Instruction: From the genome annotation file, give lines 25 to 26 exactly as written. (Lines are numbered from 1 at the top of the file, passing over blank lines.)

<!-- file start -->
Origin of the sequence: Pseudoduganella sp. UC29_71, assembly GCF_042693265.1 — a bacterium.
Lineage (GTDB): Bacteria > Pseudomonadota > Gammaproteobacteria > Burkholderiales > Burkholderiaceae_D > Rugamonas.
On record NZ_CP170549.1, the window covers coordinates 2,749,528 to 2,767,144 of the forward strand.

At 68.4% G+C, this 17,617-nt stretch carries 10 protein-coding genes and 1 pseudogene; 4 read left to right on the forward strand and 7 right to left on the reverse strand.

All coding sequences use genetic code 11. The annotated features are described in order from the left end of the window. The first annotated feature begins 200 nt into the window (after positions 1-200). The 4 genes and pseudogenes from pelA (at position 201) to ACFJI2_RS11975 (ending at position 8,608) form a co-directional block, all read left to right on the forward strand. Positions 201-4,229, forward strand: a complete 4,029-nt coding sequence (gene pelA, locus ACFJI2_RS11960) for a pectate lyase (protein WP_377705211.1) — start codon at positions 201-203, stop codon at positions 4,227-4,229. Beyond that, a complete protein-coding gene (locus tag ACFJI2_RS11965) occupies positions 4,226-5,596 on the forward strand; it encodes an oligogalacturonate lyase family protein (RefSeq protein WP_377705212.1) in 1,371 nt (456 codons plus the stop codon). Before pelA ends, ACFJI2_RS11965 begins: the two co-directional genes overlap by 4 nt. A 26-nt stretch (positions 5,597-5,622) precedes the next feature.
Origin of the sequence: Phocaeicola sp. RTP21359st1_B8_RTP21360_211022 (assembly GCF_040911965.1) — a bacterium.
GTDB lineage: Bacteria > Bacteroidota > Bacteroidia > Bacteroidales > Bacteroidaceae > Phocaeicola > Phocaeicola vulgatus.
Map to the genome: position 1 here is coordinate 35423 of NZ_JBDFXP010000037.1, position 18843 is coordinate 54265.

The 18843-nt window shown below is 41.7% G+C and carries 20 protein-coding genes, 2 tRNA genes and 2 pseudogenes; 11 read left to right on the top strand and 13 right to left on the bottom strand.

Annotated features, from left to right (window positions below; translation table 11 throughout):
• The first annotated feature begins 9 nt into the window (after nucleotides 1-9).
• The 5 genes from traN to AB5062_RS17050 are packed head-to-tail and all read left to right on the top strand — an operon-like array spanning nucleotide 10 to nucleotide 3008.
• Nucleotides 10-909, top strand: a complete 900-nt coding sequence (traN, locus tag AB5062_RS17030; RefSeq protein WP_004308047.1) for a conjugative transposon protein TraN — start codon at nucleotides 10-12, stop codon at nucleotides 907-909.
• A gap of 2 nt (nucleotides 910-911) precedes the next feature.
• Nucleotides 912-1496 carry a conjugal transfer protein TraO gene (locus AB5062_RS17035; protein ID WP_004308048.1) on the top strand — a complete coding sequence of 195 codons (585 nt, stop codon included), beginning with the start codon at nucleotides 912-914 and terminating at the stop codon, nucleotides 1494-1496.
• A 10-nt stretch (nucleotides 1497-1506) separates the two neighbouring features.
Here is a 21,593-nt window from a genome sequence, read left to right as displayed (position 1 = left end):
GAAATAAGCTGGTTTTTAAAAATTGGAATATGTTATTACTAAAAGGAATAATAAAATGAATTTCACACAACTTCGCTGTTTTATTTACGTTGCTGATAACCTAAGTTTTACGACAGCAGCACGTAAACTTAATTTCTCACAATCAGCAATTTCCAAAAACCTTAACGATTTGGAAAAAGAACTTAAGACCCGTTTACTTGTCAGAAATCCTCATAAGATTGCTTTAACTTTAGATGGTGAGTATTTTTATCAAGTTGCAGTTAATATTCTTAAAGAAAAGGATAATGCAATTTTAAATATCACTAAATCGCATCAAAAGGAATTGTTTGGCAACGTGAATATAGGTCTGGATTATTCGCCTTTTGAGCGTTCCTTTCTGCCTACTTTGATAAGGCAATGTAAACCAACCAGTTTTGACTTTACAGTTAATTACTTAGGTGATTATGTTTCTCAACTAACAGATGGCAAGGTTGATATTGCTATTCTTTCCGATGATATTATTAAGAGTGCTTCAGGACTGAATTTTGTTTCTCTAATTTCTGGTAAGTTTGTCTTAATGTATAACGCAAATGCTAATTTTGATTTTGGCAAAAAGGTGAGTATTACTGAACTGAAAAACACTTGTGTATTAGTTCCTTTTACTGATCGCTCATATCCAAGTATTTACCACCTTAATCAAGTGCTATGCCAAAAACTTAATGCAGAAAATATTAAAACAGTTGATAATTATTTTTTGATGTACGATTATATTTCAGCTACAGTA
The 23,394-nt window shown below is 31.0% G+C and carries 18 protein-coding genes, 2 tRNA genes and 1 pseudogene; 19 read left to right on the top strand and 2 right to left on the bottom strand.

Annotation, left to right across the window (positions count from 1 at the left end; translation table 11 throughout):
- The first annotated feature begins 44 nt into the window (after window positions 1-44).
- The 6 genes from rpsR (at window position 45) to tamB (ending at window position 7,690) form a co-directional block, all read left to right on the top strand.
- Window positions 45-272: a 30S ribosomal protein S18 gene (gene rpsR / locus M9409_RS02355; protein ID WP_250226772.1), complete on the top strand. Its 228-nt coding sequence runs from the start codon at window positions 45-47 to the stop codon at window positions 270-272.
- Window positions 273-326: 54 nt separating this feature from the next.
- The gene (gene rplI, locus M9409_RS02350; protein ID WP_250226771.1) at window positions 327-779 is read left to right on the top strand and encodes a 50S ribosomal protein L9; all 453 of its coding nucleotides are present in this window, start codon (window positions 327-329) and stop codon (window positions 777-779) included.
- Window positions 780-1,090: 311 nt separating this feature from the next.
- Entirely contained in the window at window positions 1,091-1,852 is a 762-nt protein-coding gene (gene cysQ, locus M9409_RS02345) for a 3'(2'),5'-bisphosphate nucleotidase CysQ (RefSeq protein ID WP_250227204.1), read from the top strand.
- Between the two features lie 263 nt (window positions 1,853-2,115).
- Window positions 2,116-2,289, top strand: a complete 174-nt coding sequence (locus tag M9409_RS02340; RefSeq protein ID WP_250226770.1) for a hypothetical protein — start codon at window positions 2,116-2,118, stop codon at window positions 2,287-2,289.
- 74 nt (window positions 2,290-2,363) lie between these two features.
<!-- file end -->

- The gene (gene rplI, locus M9409_RS02350; protein ID WP_250226771.1) at window positions 327-779 is read left to right on the top strand and encodes a 50S ribosomal protein L9; all 453 of its coding nucleotides are present in this window, start codon (window positions 327-329) and stop codon (window positions 777-779) included.
- Window positions 780-1,090: 311 nt separating this feature from the next.